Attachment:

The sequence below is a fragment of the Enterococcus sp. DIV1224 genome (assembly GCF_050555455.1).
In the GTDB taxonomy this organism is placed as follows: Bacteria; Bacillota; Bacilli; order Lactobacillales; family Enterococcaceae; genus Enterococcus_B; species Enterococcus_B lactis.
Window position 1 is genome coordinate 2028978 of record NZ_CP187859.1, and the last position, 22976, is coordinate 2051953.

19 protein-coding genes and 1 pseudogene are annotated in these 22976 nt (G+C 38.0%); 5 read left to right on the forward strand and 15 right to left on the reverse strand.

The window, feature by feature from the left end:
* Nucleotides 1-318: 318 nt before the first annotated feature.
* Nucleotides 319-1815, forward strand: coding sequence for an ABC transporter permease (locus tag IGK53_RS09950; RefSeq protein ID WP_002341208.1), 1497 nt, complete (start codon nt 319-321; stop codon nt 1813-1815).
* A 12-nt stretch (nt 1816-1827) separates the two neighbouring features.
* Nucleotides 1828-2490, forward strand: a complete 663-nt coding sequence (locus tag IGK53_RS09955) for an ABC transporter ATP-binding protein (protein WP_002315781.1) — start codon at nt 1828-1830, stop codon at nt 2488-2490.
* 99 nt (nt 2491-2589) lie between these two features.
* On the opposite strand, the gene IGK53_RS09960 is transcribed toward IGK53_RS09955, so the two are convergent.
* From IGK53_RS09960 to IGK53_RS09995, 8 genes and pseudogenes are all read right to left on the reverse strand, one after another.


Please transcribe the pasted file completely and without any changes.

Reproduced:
The sequence below is a fragment of the Enterococcus sp. DIV1224 genome (assembly GCF_050555455.1).
In the GTDB taxonomy this organism is placed as follows: Bacteria; Bacillota; Bacilli; order Lactobacillales; family Enterococcaceae; genus Enterococcus_B; species Enterococcus_B lactis.
Window position 1 is genome coordinate 2028978 of record NZ_CP187859.1, and the last position, 22976, is coordinate 2051953.

19 protein-coding genes and 1 pseudogene are annotated in these 22976 nt (G+C 38.0%); 5 read left to right on the forward strand and 15 right to left on the reverse strand.

The window, feature by feature from the left end:
* Nucleotides 1-318: 318 nt before the first annotated feature.
* Nucleotides 319-1815, forward strand: coding sequence for an ABC transporter permease (locus tag IGK53_RS09950; RefSeq protein ID WP_002341208.1), 1497 nt, complete (start codon nt 319-321; stop codon nt 1813-1815).
* A 12-nt stretch (nt 1816-1827) separates the two neighbouring features.
* Nucleotides 1828-2490, forward strand: a complete 663-nt coding sequence (locus tag IGK53_RS09955) for an ABC transporter ATP-binding protein (protein WP_002315781.1) — start codon at nt 1828-1830, stop codon at nt 2488-2490.
* 99 nt (nt 2491-2589) lie between these two features.
* On the opposite strand, the gene IGK53_RS09960 is transcribed toward IGK53_RS09955, so the two are convergent.
* From IGK53_RS09960 to IGK53_RS09995, 8 genes and pseudogenes are all read right to left on the reverse strand, one after another.